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Topical skin products

Class Summary

May be used to reduce hair growth on the face and adjacent areas under the chin.

Eflornithine 13.9% cream (Vaniqa)

 

Prescription topical cream that acts as a growth inhibitor of hair. Takes up to 2 mo to work in approximately 30% of patients. Apply to skin bid at least 8 h apart, and area of application should not be washed for at least 4 h

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Antiparkinson Agents, Dopamine agonists

Class Summary

Women with hyperandrogenism who also have hyperprolactinemia may benefit from therapy with a dopamine receptor agonist (bromocriptine, cabergoline). These agents improve menstrual cycle, ovulation, and hirsutism in women with PCOS and hyperprolactinemia.

Bromocriptine (Parlodel, Cycloset)

 

Semisynthetic ergot alkaloid derivative; strong dopamine D2-receptor agonist; partial dopamine D1-receptor agonist. Inhibits prolactin secretion with no effect on other pituitary hormones. May be given with food to minimize possibility of GI irritation.

Cabergoline

 

Semisynthetic ergot alkaloid derivative; strong dopamine D2-receptor agonist with low affinity for D1 receptors.

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Contributor Information and Disclosures
Author

Mohamed Yahya Abdel-Rahman, MD, MSc Research Fellow, Division of Reproductive Endocrinology and Infertility, Department of Obstetrics and Gynecology, University Hospitals, Case Western Reserve University School of Medicine; Assistant Lecturer, Sohag University School of Medicine, Egypt

Mohamed Yahya Abdel-Rahman, MD, MSc is a member of the following medical societies: American Institute of Ultrasound in Medicine, American Society for Reproductive Medicine

Disclosure: Nothing to disclose.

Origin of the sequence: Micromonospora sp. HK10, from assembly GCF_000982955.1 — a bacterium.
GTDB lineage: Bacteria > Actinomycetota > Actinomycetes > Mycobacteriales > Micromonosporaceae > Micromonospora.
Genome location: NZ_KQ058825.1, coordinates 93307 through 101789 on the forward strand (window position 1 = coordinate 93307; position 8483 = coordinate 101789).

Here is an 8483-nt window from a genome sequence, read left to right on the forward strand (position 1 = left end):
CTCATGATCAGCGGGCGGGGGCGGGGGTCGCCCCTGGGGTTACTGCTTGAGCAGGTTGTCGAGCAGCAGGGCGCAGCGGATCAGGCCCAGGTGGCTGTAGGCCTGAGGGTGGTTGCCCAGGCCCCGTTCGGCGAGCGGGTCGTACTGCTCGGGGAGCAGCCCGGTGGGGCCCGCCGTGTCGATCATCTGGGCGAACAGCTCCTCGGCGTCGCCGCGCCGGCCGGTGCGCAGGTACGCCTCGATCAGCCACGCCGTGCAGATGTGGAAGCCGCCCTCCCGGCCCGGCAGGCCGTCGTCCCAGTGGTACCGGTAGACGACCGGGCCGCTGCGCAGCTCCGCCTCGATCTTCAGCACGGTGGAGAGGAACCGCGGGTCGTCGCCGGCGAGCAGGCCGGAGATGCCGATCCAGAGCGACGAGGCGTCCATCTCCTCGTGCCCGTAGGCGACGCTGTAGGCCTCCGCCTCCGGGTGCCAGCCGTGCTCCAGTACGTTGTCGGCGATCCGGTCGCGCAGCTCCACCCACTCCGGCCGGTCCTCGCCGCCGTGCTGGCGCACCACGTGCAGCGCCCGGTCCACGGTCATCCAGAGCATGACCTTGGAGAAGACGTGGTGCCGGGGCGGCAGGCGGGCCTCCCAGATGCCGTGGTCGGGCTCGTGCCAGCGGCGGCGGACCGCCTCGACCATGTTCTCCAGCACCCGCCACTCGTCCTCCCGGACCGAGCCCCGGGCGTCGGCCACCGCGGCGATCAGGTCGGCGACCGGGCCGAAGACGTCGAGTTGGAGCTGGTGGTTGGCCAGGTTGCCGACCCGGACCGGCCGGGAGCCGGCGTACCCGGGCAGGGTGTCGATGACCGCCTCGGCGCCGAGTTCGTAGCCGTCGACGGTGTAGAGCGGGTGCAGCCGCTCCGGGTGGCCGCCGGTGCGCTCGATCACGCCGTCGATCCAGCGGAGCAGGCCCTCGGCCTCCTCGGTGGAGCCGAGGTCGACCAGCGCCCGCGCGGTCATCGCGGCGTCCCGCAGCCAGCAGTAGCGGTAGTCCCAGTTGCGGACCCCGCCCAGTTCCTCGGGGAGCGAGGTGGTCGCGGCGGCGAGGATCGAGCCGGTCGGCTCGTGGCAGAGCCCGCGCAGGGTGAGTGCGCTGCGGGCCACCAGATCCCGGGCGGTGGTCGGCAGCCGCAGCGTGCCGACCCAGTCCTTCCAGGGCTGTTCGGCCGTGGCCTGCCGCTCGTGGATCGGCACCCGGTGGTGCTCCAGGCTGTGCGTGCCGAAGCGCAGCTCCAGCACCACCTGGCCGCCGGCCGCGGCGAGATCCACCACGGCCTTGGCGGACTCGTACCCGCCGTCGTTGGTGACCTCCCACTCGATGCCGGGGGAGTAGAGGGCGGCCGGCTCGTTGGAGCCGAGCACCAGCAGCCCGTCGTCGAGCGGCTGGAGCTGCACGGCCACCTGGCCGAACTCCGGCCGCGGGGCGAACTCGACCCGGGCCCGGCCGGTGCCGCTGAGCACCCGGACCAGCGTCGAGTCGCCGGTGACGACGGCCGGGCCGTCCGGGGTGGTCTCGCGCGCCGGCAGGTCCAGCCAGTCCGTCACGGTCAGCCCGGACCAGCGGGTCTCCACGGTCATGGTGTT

Coauthor(s)

William W Hurd, MD, MSc, MPH Professor and Director, Division of Reproductive Endocrinology and Infertility, Department of Obstetrics and Gynecology, Duke University Medical Center

William W Hurd, MD, MSc, MPH is a member of the following medical societies: American College of Surgeons, American Gynecological and Obstetrical Society, AAGL, Society of Reproductive Surgeons, Alpha Omega Alpha, American College of Obstetricians and Gynecologists, American Medical Association, American Society for Reproductive Medicine, Society for Reproductive Investigation

Disclosure: Nothing to disclose.

Specialty Editor Board

Francisco Talavera, PharmD, PhD Adjunct Assistant Professor, University of Nebraska Medical Center College of Pharmacy; Editor-in-Chief, Medscape Drug Reference

Disclosure: Received salary from Medscape for employment. for: Medscape.

Steven R Feldman, MD, PhD Professor, Departments of Dermatology, Pathology and Public Health Sciences, and Molecular Medicine and Translational Science, Wake Forest Baptist Health; Director, Center for Dermatology Research, Director of Industry Relations, Department of Dermatology, Wake Forest University School of Medicine

Steven R Feldman, MD, PhD is a member of the following medical societies: American Academy of Dermatology, American Society of Dermatopathology, North Carolina Medical Society, Society for Investigative Dermatology

Disclosure: Received honoraria from Amgen for consulting; Received honoraria from Abbvie for consulting; Received honoraria from Galderma for speaking and teaching; Received consulting fee from Lilly for consulting; Received ownership interest from www.DrScore.com for management position; Received ownership interest from Causa Reseasrch for management position; Received grant/research funds from Janssen for consulting; Received honoraria from Pfizer for speaking and teaching; Received consulting fee from No.

Chief Editor

Richard Scott Lucidi, MD, FACOG Associate Professor of Reproductive Endocrinology and Infertility, Department of Obstetrics and Gynecology, Virginia Commonwealth University School of Medicine

Richard Scott Lucidi, MD, FACOG is a member of the following medical societies: American College of Obstetricians and Gynecologists, American Society for Reproductive Medicine

Disclosure: Nothing to disclose.

Additional Contributors

Arash Taheri, MD Research Fellow, Center for Dermatology Research, Department of Dermatology, Wake Forest University School of Medicine

Disclosure: Nothing to disclose.

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Androgen secretion pathway in adrenal glands and ovaries.
Chemical structures of spironolactone and drospirenone. The testosterone core is in black.
Table. Ferriman-Gallwey Scoring System
Body Area Evaluated Score



(Graded from 0-4*)



Upper lip  
Chin  
Upper abdomen  
Lower abdomen  
Upper arm  
Thighs  
Upper back  
Lower back/buttocks  
*0 = No hirsutism, 4 = Severe hirsutism